We let Grant know the weather and told him we would be continuing east before the easterly winds set in for a few days. We would be retracing our steps going west again so didn’t need to explore ashore that time. On our way out to Rose Cut, we dropped the anchor near the first red buoy to snorkel the reef for an hour before continuing out in the very wide and well-marked channel, seeing only 3.6 metres least depth of water. Then in the calm seas we had to motor east another 24 miles to Cayo Largo, a port of entry into Cuba. Too many hours on the engine lately! We passed loads of pretty cays and coral reefs to visit in settled weather.
The entrance into Cayo Largo is between a set of cays with the Los Ballenatos lighthouse on to the west and is marked by red and green buoys, red to starboard. Then we proceeded toward the channel into the marina, again well marked but didn’t need to go into the dock as we were already cleared into Cuba and just took the dinghy in with our papers once we had anchored. Once we left the channel, the water shallowed until we were seeing just 0.4 under us, 2.5 metres in total. We managed to find a space big enough to swing right around in the coming higher easterly winds but only had 0.7 under us.
It was the first time in well over 2 weeks that we had seen more than 5 people at once and more than 6 boats! Ashore was a quaint resort of hotels, souvenir shops, a museum, bank, dive shop, Guarda Frontera office for clearing in and an airport. The hotels are all-inclusive but there is one independent bar/restaurant where cruisers can purchase food and drink. The marina is small but had plenty of empty slips in 4 metres of water, a rubbish dump and non-potable water. There isn’t a laundry but it can be sent out. Diesel can be bought at the tourist/marina office and the voucher taken to the fuel dock later. The whole area is just a resort and we didn’t find a proper supermarket as all the staff are on the island to work at the hotels, presumably getting their food included. A ‘Ship’s Chandler’ had lots of rum, eggs and catering size tins of some products. The few tomatoes had seen better days but the huge loaves of white bread were tasty enough for 3 CUC/$.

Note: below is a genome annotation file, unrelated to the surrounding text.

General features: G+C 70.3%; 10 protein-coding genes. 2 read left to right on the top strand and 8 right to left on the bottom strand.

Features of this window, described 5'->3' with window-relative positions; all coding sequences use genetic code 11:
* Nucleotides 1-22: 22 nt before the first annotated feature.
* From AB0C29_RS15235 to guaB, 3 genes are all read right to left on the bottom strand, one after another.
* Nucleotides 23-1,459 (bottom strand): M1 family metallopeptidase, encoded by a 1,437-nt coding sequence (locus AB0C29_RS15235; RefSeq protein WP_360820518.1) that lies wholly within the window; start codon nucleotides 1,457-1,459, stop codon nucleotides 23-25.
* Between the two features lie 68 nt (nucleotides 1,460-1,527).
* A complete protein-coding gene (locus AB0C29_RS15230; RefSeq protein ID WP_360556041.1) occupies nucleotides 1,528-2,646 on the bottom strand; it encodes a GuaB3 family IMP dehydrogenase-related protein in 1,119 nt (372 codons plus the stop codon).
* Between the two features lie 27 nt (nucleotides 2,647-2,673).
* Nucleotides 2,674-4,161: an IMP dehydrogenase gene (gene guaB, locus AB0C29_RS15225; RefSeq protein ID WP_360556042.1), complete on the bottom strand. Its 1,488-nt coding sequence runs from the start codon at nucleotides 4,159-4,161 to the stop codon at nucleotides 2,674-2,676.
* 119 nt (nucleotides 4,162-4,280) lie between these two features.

There is a dive centre, busy with holidaymakers going out to the reefs, a souvenir shop, buses between hotels and a passenger road train to tour around in. We haven’t yet visited the museum, bowling alley nor the turtle farm but are having a buffet meal tonight at the Marina Hotel, which is open to non-residents. We got our WiFi voucher there as well, an hour for 2 CUC.
Jeff and Di spent a couple of nights in the marina, then joined us in the anchorage for the view and breeze. We played dominoes, BBQ’d more of our frozen food and Rob and I had a romantic sunset walk on one of the many nearby white sand beaches, watching the conch dragging themselves along in the shallows.
‘Epona’ arrived 4 days after us, so we got the chance to say farewell to Olaf who was flying to Havana. We too hope to get to the capital city by plane; having decided it is safer to leave the boat in the marina, rather than at anchor in Cienfuegos. I would just spend the time worrying about her. If you are not aboard, the marina price drops by over half. Pire, the very helpful marina manager, can arrange a last minute seat on the hotel charter planes if there is space, so we are currently waiting to see if we can go tomorrow or within a few days. Our time is getting increasingly constrained by needing to fly home from Washington on May 9th and we have a long way to sail before reaching the Chesapeake Bay, so it makes sense to go west again from here and only sail on to Cienfuegos if we have time and a good weather window next week.